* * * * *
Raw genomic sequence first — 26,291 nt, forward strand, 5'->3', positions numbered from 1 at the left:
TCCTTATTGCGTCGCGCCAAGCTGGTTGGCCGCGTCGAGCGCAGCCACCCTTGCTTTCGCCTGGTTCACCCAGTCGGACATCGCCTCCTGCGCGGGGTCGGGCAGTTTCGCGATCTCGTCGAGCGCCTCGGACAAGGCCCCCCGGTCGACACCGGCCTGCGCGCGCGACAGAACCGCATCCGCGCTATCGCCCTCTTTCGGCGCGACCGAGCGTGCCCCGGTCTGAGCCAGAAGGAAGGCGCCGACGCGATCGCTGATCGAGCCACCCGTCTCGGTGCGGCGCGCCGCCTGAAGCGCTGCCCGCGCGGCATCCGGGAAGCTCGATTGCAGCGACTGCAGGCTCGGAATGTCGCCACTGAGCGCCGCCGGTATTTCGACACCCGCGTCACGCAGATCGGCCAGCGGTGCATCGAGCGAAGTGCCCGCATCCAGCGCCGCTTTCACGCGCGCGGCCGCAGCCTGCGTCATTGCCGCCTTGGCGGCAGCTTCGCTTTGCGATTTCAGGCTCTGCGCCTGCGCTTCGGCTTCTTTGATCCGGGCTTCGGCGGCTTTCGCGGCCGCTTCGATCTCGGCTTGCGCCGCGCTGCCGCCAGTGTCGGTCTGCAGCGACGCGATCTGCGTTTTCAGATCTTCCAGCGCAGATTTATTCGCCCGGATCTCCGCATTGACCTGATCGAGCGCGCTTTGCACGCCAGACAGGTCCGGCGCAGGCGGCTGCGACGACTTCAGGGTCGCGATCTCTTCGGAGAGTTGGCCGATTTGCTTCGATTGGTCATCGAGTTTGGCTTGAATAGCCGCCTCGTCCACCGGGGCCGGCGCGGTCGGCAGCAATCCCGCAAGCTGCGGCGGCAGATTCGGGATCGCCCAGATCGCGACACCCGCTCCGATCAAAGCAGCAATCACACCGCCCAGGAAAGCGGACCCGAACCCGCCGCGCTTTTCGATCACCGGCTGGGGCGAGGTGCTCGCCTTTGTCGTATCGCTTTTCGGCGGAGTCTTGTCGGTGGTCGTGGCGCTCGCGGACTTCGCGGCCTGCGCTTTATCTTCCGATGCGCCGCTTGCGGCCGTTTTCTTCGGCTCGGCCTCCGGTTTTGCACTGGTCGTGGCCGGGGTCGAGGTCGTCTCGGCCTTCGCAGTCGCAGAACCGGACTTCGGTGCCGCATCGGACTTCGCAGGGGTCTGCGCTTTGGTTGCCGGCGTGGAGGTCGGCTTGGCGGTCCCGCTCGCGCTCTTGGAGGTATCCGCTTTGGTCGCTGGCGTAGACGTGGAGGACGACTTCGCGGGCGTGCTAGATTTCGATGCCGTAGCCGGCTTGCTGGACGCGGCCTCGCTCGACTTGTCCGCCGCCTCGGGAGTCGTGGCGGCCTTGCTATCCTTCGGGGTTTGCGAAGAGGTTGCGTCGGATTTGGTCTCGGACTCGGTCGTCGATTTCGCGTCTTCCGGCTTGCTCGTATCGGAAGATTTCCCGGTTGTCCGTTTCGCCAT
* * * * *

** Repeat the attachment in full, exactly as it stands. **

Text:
Raw genomic sequence first — 26,291 nt, forward strand, 5'->3', positions numbered from 1 at the left:
TCCTTATTGCGTCGCGCCAAGCTGGTTGGCCGCGTCGAGCGCAGCCACCCTTGCTTTCGCCTGGTTCACCCAGTCGGACATCGCCTCCTGCGCGGGGTCGGGCAGTTTCGCGATCTCGTCGAGCGCCTCGGACAAGGCCCCCCGGTCGACACCGGCCTGCGCGCGCGACAGAACCGCATCCGCGCTATCGCCCTCTTTCGGCGCGACCGAGCGTGCCCCGGTCTGAGCCAGAAGGAAGGCGCCGACGCGATCGCTGATCGAGCCACCCGTCTCGGTGCGGCGCGCCGCCTGAAGCGCTGCCCGCGCGGCATCCGGGAAGCTCGATTGCAGCGACTGCAGGCTCGGAATGTCGCCACTGAGCGCCGCCGGTATTTCGACACCCGCGTCACGCAGATCGGCCAGCGGTGCATCGAGCGAAGTGCCCGCATCCAGCGCCGCTTTCACGCGCGCGGCCGCAGCCTGCGTCATTGCCGCCTTGGCGGCAGCTTCGCTTTGCGATTTCAGGCTCTGCGCCTGCGCTTCGGCTTCTTTGATCCGGGCTTCGGCGGCTTTCGCGGCCGCTTCGATCTCGGCTTGCGCCGCGCTGCCGCCAGTGTCGGTCTGCAGCGACGCGATCTGCGTTTTCAGATCTTCCAGCGCAGATTTATTCGCCCGGATCTCCGCATTGACCTGATCGAGCGCGCTTTGCACGCCAGACAGGTCCGGCGCAGGCGGCTGCGACGACTTCAGGGTCGCGATCTCTTCGGAGAGTTGGCCGATTTGCTTCGATTGGTCATCGAGTTTGGCTTGAATAGCCGCCTCGTCCACCGGGGCCGGCGCGGTCGGCAGCAATCCCGCAAGCTGCGGCGGCAGATTCGGGATCGCCCAGATCGCGACACCCGCTCCGATCAAAGCAGCAATCACACCGCCCAGGAAAGCGGACCCGAACCCGCCGCGCTTTTCGATCACCGGCTGGGGCGAGGTGCTCGCCTTTGTCGTATCGCTTTTCGGCGGAGTCTTGTCGGTGGTCGTGGCGCTCGCGGACTTCGCGGCCTGCGCTTTATCTTCCGATGCGCCGCTTGCGGCCGTTTTCTTCGGCTCGGCCTCCGGTTTTGCACTGGTCGTGGCCGGGGTCGAGGTCGTCTCGGCCTTCGCAGTCGCAGAACCGGACTTCGGTGCCGCATCGGACTTCGCAGGGGTCTGCGCTTTGGTTGCCGGCGTGGAGGTCGGCTTGGCGGTCCCGCTCGCGCTCTTGGAGGTATCCGCTTTGGTCGCTGGCGTAGACGTGGAGGACGACTTCGCGGGCGTGCTAGATTTCGATGCCGTAGCCGGCTTGCTGGACGCGGCCTCGCTCGACTTGTCCGCCGCCTCGGGAGTCGTGGCGGCCTTGCTATCCTTCGGGGTTTGCGAAGAGGTTGCGTCGGATTTGGTCTCGGACTCGGTCGTCGATTTCGCGTCTTCCGGCTTGCTCGTATCGGAAGATTTCCCGGTTGTCCGTTTCGCCAT